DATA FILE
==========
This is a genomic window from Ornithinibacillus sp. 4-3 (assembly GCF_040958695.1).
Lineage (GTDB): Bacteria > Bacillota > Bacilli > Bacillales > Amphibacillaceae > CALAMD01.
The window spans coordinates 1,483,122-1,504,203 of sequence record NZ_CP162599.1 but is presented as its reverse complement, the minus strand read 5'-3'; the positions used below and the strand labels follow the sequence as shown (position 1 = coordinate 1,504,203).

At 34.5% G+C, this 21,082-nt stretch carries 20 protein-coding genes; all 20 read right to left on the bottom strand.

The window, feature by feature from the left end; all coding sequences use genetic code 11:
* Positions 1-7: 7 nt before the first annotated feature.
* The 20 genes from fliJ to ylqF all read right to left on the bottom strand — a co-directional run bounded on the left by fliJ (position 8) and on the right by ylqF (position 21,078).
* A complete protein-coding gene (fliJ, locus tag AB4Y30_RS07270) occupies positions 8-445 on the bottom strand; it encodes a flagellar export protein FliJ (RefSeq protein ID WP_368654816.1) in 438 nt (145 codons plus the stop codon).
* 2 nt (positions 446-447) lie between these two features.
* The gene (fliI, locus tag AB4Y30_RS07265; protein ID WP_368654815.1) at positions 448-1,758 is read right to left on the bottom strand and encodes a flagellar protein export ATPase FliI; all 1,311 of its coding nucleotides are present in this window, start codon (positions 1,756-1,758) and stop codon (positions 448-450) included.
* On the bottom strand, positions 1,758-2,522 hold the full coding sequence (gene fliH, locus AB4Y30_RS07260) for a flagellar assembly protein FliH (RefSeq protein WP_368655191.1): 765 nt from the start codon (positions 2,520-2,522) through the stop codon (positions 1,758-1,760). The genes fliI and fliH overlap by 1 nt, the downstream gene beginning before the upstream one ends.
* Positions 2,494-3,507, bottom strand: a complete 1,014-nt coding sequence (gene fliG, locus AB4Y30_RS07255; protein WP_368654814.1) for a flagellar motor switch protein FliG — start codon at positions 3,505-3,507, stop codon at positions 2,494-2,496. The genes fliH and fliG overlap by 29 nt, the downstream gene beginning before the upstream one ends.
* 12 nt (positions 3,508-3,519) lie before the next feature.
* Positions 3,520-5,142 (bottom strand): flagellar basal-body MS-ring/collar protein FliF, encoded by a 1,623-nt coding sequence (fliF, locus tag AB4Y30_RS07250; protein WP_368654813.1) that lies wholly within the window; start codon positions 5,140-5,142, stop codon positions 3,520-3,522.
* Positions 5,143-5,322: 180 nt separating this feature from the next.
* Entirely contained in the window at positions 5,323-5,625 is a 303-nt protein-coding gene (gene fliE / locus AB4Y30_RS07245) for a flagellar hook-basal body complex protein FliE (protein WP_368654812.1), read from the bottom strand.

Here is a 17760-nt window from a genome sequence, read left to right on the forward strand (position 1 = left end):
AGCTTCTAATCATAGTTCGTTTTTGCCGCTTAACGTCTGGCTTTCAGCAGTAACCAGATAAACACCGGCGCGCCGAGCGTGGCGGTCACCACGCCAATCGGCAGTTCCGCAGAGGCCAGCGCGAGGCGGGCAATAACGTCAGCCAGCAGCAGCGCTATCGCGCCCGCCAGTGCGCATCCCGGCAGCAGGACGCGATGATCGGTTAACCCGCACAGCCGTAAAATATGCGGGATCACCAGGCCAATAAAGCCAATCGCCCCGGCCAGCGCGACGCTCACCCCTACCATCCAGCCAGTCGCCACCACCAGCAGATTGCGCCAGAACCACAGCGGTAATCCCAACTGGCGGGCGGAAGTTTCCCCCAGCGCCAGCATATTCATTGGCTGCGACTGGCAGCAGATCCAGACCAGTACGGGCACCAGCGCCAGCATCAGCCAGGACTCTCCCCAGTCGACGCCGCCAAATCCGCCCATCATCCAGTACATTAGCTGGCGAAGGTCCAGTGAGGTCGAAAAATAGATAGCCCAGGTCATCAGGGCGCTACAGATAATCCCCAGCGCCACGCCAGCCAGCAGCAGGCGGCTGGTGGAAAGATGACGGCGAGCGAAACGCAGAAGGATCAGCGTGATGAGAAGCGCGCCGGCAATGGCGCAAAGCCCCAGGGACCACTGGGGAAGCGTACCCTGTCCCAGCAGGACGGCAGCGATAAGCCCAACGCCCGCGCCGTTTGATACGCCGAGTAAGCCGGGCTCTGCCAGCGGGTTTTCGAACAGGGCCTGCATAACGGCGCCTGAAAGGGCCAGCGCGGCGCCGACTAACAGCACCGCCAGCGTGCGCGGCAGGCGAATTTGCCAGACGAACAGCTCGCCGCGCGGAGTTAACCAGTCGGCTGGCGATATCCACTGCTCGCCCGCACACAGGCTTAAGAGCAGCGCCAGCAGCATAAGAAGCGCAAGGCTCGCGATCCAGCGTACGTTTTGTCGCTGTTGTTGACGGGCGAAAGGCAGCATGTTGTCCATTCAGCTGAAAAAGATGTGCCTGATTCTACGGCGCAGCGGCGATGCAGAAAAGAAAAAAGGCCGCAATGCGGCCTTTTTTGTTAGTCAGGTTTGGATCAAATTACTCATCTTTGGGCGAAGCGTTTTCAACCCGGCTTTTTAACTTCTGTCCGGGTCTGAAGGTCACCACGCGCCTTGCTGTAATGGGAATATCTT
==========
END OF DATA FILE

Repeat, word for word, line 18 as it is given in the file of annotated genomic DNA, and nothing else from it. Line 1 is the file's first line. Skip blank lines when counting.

AGCTTCTAATCATAGTTCGTTTTTGCCGCTTAACGTCTGGCTTTCAGCAGTAACCAGATAAACACCGGCGCGCCGAGCGTGGCGGTCACCACGCCAATCGGCAGTTCCGCAGAGGCCAGCGCGAGGCGGGCAATAACGTCAGCCAGCAGCAGCGCTATCGCGCCCGCCAGTGCGCATCCCGGCAGCAGGACGCGATGATCGGTTAACCCGCACAGCCGTAAAATATGCGGGATCACCAGGCCAATAAAGCCAATCGCCCCGGCCAGCGCGACGCTCACCCCTACCATCCAGCCAGTCGCCACCACCAGCAGATTGCGCCAGAACCACAGCGGTAATCCCAACTGGCGGGCGGAAGTTTCCCCCAGCGCCAGCATATTCATTGGCTGCGACTGGCAGCAGATCCAGACCAGTACGGGCACCAGCGCCAGCATCAGCCAGGACTCTCCCCAGTCGACGCCGCCAAATCCGCCCATCATCCAGTACATTAGCTGGCGAAGGTCCAGTGAGGTCGAAAAATAGATAGCCCAGGTCATCAGGGCGCTACAGATAATCCCCAGCGCCACGCCAGCCAGCAGCAGGCGGCTGGTGGAAAGATGACGGCGAGCGAAACGCAGAAGGATCAGCGTGATGAGAAGCGCGCCGGCAATGGCGCAAAGCCCCAGGGACCACTGGGGAAGCGTACCCTGTCCCAGCAGGACGGCAGCGATAAGCCCAACGCCCGCGCCGTTTGATACGCCGAGTAAGCCGGGCTCTGCCAGCGGGTTTTCGAACAGGGCCTGCATAACGGCGCCTGAAAGGGCCAGCGCGGCGCCGACTAACAGCACCGCCAGCGTGCGCGGCAGGCGAATTTGCCAGACGAACAGCTCGCCGCGCGGAGTTAACCAGTCGGCTGGCGATATCCACTGCTCGCCCGCACACAGGCTTAAGAGCAGCGCCAGCAGCATAAGAAGCGCAAGGCTCGCGATCCAGCGTACGTTTTGTCGCTGTTGTTGACGGGCGAAAGGCAGCATGTTGTCCATTCAGCTGAAAAAGATGTGCCTGATTCTACGGCGCAGCGGCGATGCAGAAAAGAAAAAAGGCCGCAATGCGGCCTTTTTTGTTAGTCAGGTTTGGATCAAATTACTCATCTTTGGGCGAAGCGTTTTCAACCCGGCTTTTTAACTTCTGTCCGGGTCTGAAGGTCACCACGCGCCTTGCTGTAATGGGAATATCTT